According to the 2008 Game Crazy Holiday Gift Tracker, a nationwide survey of kids and parents, a whopping 96 percent of kids have a gaming system, and 90 percent of kids are planning to ask for at least one game this year, up from 80 percent in 2007.
So begins an email from my friends over at Game Crazy, and I am not the least surprised to discover, hey, kids like videogames! So, without further ado, here are my top holiday picks for gamers.
First, if you aren't familiar with Gamefly, you should definitely give them a look. Why? Well, imagine this scenario: you buy your kids an expensive new video game, and after just a few weeks, they never look at it again. I'm betting you are nodding your head along with me; that's a familiar story to you, too, isn't it?
Gamefly is a the leading online game rental service, sort of like a Netflix for games. Kids play a game, then send it back once they have tired of it. Gamefly has over 6000 titles, on all the popular platforms--Wii, PS3, Xbox 360, Nintendo DS, etc. There are no contracts, due dates or late fees, so a Gamefly gift certificate makes the perfect gift for any gamer on your list (Gamefly gift certificates are available for as little as 15.95/mo for up to 12 month increments).
I want to be open with all of you and say that, since I am a gamer myself, I allow my kids to play M (Mature) games as long as I am with them. It's important, as a parent, to understand the ESRB ratings and make your own game-purchasing decisions based on them.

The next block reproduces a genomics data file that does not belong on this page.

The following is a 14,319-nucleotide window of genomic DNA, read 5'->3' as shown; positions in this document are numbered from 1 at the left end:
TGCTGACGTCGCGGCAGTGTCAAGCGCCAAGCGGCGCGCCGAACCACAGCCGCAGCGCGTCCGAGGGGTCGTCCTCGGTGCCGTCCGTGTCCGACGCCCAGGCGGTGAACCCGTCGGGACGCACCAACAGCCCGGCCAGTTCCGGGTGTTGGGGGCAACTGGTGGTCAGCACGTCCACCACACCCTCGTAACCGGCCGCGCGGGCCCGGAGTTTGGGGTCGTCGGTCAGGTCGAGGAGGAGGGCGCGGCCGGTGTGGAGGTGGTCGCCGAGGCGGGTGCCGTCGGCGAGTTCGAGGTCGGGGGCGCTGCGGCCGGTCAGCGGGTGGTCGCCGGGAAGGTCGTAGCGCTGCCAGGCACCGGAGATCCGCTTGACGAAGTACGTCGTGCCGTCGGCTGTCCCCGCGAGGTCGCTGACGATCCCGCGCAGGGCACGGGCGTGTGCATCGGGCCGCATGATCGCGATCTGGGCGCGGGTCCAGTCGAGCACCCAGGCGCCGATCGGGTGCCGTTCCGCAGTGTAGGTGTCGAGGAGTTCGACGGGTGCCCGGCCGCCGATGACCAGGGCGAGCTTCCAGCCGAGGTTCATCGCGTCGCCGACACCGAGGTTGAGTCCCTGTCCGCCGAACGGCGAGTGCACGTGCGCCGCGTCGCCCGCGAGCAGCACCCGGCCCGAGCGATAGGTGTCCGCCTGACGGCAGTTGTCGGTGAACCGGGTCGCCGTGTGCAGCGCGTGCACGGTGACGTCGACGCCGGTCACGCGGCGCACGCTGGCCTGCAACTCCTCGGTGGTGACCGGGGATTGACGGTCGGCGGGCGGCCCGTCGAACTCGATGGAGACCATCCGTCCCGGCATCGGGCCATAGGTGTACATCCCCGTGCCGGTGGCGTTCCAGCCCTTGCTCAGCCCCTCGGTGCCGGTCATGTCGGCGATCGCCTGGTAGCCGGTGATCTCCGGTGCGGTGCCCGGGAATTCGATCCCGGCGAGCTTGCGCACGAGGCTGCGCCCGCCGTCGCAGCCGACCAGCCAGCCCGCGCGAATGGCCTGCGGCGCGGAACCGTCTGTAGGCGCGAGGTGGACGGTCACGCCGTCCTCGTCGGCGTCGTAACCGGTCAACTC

If you are interested, the M games we play include Call of Duty: World at War (the CoD games were previously rated T for teen), and Fallout 3 (Xbox 360). The Rhino has learned more history (really!) from playing the Call of Duty games than he has, sadly, from his social studies classes. He knows details about WWII that are really fascinating as a result of playing those games (just ask him about Operation Market Day, for example). And Fallout 3, a post-apocalyptic game that posits an alternate timeline in which a nuclear war took place early in the twentieth century, sending most of the population into fallout shelters (vaults), is full of historically accurate detail, like the Cole Porter songs officially licensed for the soundtrack, and the tongue-in-cheek title song, "I Don't Want to Set the World On Fire." You can check out local game stores, like Game Crazy, to find out more about those games.
I know that many of you feel uncomfortable with either some or all M (Mature) games based on the graphic content. I'm listing below my personal fave picks for computer and console games that are rated T or below, suitable for teens and 'tweens.
Need for Speed: Undercover (Xbox 360, Wii and PS3)
The Need for Speed franchise is insanely popular among teens who love racing games, while nowhere near as violent or lewd as the Grand Theft Auto series, which earns it a Teen instead of Mature rating. In my opinion, this latest version of Need for Speed is an excellent substitute for GTA that you can feel good about! It is sure to win over all the gearheads in your home (Need for Speed: Undercover 59.99).
Neopets Puzzle Adventue (DS)
Neopets are celebrating their 10th anniversary this year, so the popularity of the Neopets cannot be questioned, and the (FREE!) Neopets.com virtual world is a friendly place for kids to hang out online and interact. In Animal Puzzle, kids can accessorize and customize one of 12 cute neopets on their epic journey through three lands of Neopia and over 150 puzzle quests. (Neopets Puzzle Adventure from Capcom, $29.99 ).
Seven Wonders: Treasures of 7 (PC)